December 17, 2020

Title: IT'S FINE!

Constructors: Brooke Husic & Matthew Stock

Editor: Erik Agard

Theme Answers:
LINE DANCES (16A: The Wobble and the Electric Slide)
POINT GUARD (30A: Position played by Courtney Vandersloot)
PRINT MEDIA (49A: Papers and magazines)
DINING HALL (64A: College cafeteria)

Theme synopsis: The first word of each theme answer can follow the word FINE, giving us FINE LINE, FINE POINT, FINE PRINT, and FINE DINING.

And now a word from our constructors:
Brooke: There's a type of playful clue seen in indie puzzles and some publications that uses an exclamation point to indicate it should be interpreted differently than a straightforward clue. Matthew introduced me to this kind of clue back when we started collaborating last spring, and he's amazing at writing them. For example, one Matthew wrote that I love is the clue [Pick me!] for the answer NIT. To anyone keeping tabs on our collaborations for the USA Today, we've clearly followed a trend, with this puzzle completing the trifecta that started with It's Lit! and was followed by It's Magic! (admittedly, they're not totally consistent, as the former theme was based around objects that can be lit on fire, whereas the latter theme and today's involve words that can precede the openings to the theme entries). It's an absolute joy to work with Matthew and to learn from him, and it's 100x more of a joy to be his friend. I hope you're on the edge of your seat for how we'll handle the title of our next USA Today collaboration.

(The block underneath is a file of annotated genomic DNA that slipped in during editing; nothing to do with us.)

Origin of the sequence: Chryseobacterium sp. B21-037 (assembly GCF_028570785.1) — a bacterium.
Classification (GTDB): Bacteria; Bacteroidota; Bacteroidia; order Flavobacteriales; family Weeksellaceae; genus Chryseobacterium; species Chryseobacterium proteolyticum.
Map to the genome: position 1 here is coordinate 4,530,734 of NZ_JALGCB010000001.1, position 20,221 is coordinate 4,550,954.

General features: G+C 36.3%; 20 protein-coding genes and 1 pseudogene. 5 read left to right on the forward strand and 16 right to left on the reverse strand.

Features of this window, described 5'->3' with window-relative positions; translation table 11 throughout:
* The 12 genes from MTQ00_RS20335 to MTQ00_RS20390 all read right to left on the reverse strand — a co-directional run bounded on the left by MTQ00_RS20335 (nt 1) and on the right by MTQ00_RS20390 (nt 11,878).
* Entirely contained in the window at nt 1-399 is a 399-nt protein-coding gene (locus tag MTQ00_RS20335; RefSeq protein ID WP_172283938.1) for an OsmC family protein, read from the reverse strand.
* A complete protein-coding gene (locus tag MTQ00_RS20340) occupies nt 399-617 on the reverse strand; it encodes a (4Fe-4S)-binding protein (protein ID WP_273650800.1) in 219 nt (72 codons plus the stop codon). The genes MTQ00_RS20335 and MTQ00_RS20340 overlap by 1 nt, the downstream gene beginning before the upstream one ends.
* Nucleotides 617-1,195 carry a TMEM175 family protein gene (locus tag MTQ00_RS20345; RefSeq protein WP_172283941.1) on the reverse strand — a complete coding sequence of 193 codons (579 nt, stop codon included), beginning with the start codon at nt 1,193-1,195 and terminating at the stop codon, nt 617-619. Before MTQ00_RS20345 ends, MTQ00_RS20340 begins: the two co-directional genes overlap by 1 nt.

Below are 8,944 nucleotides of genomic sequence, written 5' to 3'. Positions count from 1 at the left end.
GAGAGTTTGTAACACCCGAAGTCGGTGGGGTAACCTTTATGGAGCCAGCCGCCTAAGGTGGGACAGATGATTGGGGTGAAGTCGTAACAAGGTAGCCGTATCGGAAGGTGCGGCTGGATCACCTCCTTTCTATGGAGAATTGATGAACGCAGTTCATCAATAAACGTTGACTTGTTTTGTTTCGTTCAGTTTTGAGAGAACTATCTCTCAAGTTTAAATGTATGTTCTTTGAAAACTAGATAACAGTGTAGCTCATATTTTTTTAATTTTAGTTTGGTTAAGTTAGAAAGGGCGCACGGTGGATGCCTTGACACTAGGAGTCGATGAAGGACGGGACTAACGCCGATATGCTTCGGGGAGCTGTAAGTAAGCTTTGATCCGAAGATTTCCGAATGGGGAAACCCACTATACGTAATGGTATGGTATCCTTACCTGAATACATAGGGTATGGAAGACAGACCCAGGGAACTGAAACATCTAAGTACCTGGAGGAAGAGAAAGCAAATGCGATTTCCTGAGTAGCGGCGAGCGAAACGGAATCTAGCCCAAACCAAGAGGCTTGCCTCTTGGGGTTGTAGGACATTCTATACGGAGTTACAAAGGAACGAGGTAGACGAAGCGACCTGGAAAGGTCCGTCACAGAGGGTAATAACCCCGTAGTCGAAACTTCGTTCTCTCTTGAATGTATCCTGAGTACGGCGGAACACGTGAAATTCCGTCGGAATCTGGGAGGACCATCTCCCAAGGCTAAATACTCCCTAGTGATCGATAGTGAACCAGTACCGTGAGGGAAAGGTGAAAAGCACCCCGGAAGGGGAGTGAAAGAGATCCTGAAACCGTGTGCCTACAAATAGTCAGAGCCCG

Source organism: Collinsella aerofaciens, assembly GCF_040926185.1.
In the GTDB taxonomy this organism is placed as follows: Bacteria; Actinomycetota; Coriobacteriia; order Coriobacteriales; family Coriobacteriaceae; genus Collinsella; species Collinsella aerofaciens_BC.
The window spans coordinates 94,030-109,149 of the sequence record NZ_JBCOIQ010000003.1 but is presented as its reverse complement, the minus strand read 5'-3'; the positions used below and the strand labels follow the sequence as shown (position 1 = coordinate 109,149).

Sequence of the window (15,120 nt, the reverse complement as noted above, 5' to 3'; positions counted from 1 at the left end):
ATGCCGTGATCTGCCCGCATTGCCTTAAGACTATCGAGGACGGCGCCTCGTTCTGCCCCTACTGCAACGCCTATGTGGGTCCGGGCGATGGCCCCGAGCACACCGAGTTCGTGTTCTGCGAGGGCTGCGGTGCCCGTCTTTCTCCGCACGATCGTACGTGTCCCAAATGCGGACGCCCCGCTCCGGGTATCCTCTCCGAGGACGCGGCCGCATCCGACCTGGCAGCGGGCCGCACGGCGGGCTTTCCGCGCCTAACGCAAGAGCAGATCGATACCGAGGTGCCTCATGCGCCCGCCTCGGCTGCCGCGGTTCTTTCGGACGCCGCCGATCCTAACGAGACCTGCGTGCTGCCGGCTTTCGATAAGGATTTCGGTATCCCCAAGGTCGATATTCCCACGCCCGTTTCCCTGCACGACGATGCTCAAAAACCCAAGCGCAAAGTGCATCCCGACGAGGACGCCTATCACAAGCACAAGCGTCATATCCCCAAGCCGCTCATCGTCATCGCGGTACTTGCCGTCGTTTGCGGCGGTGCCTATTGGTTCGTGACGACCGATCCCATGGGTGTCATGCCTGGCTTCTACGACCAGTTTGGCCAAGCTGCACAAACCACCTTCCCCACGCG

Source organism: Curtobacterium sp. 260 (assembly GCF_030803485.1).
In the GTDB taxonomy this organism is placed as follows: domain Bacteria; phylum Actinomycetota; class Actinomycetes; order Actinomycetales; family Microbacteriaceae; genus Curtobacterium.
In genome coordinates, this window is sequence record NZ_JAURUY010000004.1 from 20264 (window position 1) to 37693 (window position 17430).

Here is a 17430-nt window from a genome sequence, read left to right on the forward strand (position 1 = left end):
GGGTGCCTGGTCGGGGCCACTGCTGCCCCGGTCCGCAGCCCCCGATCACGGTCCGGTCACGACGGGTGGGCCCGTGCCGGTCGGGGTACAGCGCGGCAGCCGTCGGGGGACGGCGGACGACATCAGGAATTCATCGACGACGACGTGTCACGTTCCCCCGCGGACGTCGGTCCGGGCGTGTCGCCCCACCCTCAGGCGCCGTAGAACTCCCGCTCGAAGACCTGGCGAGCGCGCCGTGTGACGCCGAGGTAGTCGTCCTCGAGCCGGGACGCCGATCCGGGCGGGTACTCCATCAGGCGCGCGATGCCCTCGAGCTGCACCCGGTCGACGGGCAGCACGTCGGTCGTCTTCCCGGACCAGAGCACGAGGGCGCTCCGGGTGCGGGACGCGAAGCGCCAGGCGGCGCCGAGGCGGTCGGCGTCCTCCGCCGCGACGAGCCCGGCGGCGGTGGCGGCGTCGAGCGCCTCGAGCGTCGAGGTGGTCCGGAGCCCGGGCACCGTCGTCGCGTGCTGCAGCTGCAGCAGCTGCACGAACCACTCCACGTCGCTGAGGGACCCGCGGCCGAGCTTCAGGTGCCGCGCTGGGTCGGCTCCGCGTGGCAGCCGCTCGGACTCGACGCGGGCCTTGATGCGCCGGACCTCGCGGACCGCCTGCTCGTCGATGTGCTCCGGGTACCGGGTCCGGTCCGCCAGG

Matthew: Making puzzles with Brooke is always more fun than making puzzles solo, and this most recent installment in the “It’s ___!” USA Today series was certainly no exception. Truly, the “!” at the end of each of our USA Today titles doesn’t do justice to how HYPE we get for these puzzles, and how much we enjoy putting them together (though it’s a good place to start!). Brooke’s fierce thoughtfulness makes her such an amazing friend in addition to a brilliant puzzle constructor, and I’m always so thankful to get to talk to her about crosswords or anything else. Hope you enjoy our “fine” effort here!

Things I learned:
  • PEAS (37A: Mame gohan veggies) Mame gohan, a dish in Japanese cuisine, is also known as "green PEAS rice." Not surprisingly then, the dish's main ingredients are PEAS and rice.
  • ERG (62A: Use a rowing machine) An indoor rowing machine is sometimes referred to as an ergometer, or ERG. The word ERG is also used to refer to using a rowing machine. This answer completely threw me. Even after I had completed the puzzle I didn't understand why it was correct. Now I know. Obviously, I am not familiar with indoor exercise equipment!